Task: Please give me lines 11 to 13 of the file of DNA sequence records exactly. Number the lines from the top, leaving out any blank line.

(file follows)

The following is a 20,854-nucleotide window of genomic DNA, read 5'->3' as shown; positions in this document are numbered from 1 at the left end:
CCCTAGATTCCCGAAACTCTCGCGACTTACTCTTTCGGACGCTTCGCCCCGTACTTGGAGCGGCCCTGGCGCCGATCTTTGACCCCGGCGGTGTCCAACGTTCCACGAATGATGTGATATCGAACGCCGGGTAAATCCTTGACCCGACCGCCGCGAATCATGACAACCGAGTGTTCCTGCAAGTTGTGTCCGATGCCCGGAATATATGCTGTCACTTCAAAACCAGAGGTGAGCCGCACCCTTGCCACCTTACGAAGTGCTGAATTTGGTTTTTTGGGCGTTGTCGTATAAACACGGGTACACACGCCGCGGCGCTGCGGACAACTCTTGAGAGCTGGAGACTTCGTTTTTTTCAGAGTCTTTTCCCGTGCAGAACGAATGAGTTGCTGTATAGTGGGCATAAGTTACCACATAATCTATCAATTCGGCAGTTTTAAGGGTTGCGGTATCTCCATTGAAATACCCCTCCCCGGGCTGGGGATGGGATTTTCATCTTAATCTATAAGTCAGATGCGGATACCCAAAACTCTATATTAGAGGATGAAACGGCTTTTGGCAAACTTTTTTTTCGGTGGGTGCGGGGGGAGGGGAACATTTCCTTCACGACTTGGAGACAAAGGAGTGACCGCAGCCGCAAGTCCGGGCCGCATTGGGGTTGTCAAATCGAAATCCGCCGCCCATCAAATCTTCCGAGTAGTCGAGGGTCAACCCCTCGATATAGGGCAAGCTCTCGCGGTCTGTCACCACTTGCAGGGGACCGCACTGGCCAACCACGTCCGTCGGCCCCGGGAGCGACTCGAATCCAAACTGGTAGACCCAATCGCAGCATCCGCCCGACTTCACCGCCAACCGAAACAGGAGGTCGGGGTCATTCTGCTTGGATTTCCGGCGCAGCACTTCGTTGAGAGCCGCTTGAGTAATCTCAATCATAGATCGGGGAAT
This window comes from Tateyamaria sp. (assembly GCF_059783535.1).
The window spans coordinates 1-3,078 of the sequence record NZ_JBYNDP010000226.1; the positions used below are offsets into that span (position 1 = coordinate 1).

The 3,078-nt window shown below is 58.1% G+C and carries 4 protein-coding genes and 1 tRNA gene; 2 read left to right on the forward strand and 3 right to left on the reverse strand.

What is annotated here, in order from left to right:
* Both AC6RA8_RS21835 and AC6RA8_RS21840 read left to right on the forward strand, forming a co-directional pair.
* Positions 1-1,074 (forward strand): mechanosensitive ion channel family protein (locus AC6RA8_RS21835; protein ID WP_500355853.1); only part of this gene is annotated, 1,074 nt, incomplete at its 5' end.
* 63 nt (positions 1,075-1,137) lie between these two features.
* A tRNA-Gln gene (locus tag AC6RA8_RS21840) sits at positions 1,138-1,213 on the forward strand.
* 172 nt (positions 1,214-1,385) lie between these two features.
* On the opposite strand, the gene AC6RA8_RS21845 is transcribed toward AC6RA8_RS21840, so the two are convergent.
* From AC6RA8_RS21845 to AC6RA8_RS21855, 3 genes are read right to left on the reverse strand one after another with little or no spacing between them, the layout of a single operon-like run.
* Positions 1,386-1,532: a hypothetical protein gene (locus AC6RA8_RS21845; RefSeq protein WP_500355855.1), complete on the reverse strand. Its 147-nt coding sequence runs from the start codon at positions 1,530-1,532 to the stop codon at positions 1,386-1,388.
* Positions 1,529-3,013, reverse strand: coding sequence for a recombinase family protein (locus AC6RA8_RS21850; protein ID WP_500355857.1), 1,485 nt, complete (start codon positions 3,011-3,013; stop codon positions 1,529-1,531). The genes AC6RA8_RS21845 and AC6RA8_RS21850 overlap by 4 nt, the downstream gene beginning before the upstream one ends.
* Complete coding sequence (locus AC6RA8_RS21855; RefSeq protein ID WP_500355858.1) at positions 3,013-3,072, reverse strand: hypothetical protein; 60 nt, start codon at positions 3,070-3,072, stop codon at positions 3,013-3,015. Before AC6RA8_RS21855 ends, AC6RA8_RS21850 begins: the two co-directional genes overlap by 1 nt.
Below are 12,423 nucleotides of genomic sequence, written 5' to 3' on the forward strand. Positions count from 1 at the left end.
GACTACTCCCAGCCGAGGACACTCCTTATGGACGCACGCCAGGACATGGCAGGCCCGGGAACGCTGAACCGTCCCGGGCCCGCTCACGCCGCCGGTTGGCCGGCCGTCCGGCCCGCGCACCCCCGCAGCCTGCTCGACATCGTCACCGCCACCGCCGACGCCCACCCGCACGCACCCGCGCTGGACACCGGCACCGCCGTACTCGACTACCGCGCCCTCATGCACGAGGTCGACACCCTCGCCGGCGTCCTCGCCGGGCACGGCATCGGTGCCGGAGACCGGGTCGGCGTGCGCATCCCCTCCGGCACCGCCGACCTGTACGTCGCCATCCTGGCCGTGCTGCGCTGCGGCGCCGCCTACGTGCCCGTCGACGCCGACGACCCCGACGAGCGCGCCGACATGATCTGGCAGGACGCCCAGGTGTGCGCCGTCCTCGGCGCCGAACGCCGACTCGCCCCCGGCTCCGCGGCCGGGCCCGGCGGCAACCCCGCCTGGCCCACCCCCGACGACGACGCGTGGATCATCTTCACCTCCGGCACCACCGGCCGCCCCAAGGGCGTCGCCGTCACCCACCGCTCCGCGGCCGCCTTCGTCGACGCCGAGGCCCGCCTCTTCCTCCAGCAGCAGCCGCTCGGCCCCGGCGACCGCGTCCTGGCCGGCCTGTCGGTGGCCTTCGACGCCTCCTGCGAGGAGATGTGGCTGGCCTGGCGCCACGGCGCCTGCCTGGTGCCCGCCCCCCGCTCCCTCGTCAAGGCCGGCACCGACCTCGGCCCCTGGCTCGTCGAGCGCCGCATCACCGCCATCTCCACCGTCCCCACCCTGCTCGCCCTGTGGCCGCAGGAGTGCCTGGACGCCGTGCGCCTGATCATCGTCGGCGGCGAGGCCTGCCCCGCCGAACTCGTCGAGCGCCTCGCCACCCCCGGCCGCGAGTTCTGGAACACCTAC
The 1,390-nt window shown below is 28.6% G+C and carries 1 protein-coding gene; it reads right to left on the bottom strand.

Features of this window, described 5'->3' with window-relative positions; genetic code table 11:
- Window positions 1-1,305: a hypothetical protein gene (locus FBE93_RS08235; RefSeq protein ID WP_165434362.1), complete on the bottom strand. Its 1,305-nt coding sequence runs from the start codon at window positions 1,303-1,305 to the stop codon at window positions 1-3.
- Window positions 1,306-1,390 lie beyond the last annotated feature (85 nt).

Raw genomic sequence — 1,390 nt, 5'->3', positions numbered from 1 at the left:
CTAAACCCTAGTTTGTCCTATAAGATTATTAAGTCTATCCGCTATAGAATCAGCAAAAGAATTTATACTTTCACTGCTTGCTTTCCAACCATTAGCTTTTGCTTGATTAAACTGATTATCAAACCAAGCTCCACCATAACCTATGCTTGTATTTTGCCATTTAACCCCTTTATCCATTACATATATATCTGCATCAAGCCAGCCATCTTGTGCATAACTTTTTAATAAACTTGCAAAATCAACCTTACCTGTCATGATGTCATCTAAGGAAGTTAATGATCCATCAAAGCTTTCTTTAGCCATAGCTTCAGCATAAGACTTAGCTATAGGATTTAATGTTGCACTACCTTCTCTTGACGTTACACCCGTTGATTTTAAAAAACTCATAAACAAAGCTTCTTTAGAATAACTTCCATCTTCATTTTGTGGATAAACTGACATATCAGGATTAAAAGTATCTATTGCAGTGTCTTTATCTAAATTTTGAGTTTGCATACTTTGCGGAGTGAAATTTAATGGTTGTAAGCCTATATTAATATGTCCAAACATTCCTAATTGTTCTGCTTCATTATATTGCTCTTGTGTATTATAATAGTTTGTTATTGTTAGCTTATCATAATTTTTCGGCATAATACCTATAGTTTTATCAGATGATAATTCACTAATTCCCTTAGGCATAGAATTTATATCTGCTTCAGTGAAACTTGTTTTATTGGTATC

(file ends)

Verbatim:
* 172 nt (positions 1,214-1,385) lie between these two features.
* On the opposite strand, the gene AC6RA8_RS21845 is transcribed toward AC6RA8_RS21840, so the two are convergent.
* From AC6RA8_RS21845 to AC6RA8_RS21855, 3 genes are read right to left on the reverse strand one after another with little or no spacing between them, the layout of a single operon-like run.